Another method was to use a tank to hose a section of hedgerow with machine gun fire. This would cover the infantry’s advance.
Some units would use their tanks to penetrate a hedgerow. The tanks would then turn along the hedgerow. Enemy units hiding in the hedgerow become trapped by tanks on both sides. Infantry would then close in on the enemy.
German tanks used in the bocage included the Panther (Panzer V) and the Tiger I (Panzer VI).
The Tiger I Heavy Tank was a particularly formidable threat. It was not very fast, it used up a great deal of fuel and it often broke down. However, in the bocage, these problems were not important. The Tiger I just had to sit in the woods and wait to ambush Allied troops. Even if the Tiger was spotted, its armor was so strong that it had a good chance of surviving enemy hits.
Nevertheless, there were many fewer Tigers than there were Shermans. Only about 1,350 Tiger I tanks were ever built. When Tigers broke down, it was hard to repair them, so they were often abandoned. The Allies had more than 40,000 Shermans. Losing a tank would not slow them down much.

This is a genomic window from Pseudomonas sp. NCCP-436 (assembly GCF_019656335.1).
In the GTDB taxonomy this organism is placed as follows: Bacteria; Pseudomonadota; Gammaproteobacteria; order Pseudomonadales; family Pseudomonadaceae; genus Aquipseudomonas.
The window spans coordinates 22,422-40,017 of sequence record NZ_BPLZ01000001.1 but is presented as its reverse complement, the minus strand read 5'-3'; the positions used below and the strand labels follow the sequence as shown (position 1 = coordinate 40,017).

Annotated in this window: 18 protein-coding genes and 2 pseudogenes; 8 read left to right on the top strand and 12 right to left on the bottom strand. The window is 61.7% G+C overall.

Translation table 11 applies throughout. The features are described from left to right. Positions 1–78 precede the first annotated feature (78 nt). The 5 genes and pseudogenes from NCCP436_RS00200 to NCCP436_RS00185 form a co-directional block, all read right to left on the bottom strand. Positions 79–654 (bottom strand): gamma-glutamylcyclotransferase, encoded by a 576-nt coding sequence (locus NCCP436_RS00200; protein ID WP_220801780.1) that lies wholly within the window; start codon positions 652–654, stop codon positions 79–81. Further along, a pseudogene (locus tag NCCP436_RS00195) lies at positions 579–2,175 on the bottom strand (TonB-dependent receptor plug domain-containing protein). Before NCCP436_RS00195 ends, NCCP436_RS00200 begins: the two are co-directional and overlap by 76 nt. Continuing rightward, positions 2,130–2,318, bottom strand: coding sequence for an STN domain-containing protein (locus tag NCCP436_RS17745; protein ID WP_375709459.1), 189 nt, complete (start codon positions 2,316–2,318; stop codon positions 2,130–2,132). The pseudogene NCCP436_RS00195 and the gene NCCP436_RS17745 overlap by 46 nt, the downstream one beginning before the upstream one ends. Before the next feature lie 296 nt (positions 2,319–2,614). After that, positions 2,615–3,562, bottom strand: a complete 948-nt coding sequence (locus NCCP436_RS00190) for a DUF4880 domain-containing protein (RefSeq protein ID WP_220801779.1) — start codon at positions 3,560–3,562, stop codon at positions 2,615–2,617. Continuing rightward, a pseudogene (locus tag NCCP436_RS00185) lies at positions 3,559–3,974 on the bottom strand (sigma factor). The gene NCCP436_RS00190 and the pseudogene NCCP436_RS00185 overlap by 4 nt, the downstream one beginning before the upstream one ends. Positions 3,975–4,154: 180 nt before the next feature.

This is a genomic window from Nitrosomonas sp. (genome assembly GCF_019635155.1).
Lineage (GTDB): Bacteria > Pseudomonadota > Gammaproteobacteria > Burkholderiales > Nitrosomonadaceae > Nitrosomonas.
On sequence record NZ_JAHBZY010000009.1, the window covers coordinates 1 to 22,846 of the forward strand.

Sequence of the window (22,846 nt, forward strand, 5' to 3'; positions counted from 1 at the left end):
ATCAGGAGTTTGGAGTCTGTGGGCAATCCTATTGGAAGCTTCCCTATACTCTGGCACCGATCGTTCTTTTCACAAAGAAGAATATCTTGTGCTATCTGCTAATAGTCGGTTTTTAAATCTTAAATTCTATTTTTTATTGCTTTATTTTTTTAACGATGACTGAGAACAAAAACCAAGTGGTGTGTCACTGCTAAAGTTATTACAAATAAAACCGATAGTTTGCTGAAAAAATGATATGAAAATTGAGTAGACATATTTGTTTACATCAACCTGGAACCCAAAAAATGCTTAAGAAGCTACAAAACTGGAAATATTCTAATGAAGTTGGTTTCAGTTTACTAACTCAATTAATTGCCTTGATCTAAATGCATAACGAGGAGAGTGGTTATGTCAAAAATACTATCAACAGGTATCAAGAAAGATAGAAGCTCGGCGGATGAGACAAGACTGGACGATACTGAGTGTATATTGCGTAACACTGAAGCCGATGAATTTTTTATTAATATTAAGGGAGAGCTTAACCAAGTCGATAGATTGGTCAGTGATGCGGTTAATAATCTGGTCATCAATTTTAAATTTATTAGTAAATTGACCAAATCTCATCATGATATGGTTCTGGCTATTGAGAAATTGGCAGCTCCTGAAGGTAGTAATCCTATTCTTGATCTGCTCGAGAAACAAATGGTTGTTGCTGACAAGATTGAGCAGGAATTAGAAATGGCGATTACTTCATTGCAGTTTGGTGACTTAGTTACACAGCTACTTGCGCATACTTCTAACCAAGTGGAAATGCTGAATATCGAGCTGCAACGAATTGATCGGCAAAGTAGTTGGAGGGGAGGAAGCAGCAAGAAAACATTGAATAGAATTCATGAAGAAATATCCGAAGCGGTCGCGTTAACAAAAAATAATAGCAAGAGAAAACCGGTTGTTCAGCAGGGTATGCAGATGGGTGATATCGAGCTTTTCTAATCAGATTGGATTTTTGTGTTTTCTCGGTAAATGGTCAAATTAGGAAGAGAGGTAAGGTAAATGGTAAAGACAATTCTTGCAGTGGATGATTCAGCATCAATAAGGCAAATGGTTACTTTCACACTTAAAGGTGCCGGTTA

Battle of Villers-Bocage
The British wanted control of the city of Caen, which was nine miles south of Sword Beach.
British General Bernard Montgomery had wanted Caen to be captured on D-Day. However, British forces advancing toward Caen were delayed by German defenses.
On the morning of June 13, 1944 on their approach to Caen, the 22nd Armoured Brigade of the 7th Armoured Division reached the town of Villers-Bocage, which was right in the way of a strategically important hill known as Point 213.
When the British soldiers reached the town, they were told to take a break.
Unbeknownst to them, they were being watched. Six Tiger tanks had been hidden inside the town.
Additional panzers were stretched out along the road to Paris. These had not been able to reach Villers-Bocage because of interference from Allied air strikes.
The German tank unit was under the command of Obersturmführer Michael Wittmann, a highly decorated tank commander in the Waffen-SS who had been responsible for more than 100 tank kills before arriving in Normandy.
As the British moved through the town, Wittmann sent 4 of his Tigers to Point 213.
The two other Tigers, one of which was commanded by Wittmann, drove toward the road junction in the town.
Soon, Wittmann’s tank broke down, and he was forced to take the other Tiger and move forward on his own.
When Wittmann’s attack started, many of the British tank crewmen hadn’t had the chance to get back inside their tanks.
The attack began with Wittmann being destroying almost everything in his path.
When more British tanks arrived in the town, Wittmann turned around and drove back the way he came.